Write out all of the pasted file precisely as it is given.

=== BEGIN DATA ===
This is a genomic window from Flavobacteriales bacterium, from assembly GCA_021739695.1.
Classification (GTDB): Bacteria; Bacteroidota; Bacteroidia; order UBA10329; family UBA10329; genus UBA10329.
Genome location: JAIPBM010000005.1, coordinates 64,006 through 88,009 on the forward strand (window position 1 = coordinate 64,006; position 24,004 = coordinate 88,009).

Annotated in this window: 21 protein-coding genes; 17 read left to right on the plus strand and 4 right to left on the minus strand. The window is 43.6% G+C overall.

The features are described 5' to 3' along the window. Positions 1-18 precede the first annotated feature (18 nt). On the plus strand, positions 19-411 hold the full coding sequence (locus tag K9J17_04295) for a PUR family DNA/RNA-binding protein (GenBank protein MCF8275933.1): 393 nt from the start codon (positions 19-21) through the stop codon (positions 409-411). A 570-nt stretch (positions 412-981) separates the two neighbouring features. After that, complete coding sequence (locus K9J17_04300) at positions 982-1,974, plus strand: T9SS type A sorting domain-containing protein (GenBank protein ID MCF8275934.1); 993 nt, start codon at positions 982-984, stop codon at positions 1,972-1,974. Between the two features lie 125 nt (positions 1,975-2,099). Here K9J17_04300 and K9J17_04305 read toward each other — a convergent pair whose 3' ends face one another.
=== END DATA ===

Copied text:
This is a genomic window from Flavobacteriales bacterium, from assembly GCA_021739695.1.
Classification (GTDB): Bacteria; Bacteroidota; Bacteroidia; order UBA10329; family UBA10329; genus UBA10329.
Genome location: JAIPBM010000005.1, coordinates 64,006 through 88,009 on the forward strand (window position 1 = coordinate 64,006; position 24,004 = coordinate 88,009).

Annotated in this window: 21 protein-coding genes; 17 read left to right on the plus strand and 4 right to left on the minus strand. The window is 43.6% G+C overall.

The features are described 5' to 3' along the window. Positions 1-18 precede the first annotated feature (18 nt). On the plus strand, positions 19-411 hold the full coding sequence (locus tag K9J17_04295) for a PUR family DNA/RNA-binding protein (GenBank protein MCF8275933.1): 393 nt from the start codon (positions 19-21) through the stop codon (positions 409-411). A 570-nt stretch (positions 412-981) separates the two neighbouring features. After that, complete coding sequence (locus K9J17_04300) at positions 982-1,974, plus strand: T9SS type A sorting domain-containing protein (GenBank protein ID MCF8275934.1); 993 nt, start codon at positions 982-984, stop codon at positions 1,972-1,974. Between the two features lie 125 nt (positions 1,975-2,099). Here K9J17_04300 and K9J17_04305 read toward each other — a convergent pair whose 3' ends face one another.